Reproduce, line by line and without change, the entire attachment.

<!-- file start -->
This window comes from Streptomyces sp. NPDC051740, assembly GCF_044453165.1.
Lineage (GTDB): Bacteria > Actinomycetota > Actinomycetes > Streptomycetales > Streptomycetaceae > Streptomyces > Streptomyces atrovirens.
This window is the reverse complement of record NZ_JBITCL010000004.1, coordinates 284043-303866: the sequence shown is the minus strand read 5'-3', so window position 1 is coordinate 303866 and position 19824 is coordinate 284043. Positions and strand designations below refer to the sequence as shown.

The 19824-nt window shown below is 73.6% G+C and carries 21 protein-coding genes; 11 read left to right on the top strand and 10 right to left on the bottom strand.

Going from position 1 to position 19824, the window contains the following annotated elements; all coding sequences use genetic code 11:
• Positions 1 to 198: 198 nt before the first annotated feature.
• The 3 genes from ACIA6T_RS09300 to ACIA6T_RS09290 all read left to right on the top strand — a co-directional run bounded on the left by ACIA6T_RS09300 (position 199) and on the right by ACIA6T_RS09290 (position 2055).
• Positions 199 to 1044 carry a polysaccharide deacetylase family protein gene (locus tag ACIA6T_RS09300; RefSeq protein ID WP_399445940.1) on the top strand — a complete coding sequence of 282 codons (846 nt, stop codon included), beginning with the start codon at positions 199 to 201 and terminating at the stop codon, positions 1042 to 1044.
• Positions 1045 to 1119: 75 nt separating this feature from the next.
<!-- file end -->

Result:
This window comes from Streptomyces sp. NPDC051740, assembly GCF_044453165.1.
Lineage (GTDB): Bacteria > Actinomycetota > Actinomycetes > Streptomycetales > Streptomycetaceae > Streptomyces > Streptomyces atrovirens.
This window is the reverse complement of record NZ_JBITCL010000004.1, coordinates 284043-303866: the sequence shown is the minus strand read 5'-3', so window position 1 is coordinate 303866 and position 19824 is coordinate 284043. Positions and strand designations below refer to the sequence as shown.

The 19824-nt window shown below is 73.6% G+C and carries 21 protein-coding genes; 11 read left to right on the top strand and 10 right to left on the bottom strand.

Going from position 1 to position 19824, the window contains the following annotated elements; all coding sequences use genetic code 11:
• Positions 1 to 198: 198 nt before the first annotated feature.
• The 3 genes from ACIA6T_RS09300 to ACIA6T_RS09290 all read left to right on the top strand — a co-directional run bounded on the left by ACIA6T_RS09300 (position 199) and on the right by ACIA6T_RS09290 (position 2055).
• Positions 199 to 1044 carry a polysaccharide deacetylase family protein gene (locus tag ACIA6T_RS09300; RefSeq protein ID WP_399445940.1) on the top strand — a complete coding sequence of 282 codons (846 nt, stop codon included), beginning with the start codon at positions 199 to 201 and terminating at the stop codon, positions 1042 to 1044.
• Positions 1045 to 1119: 75 nt separating this feature from the next.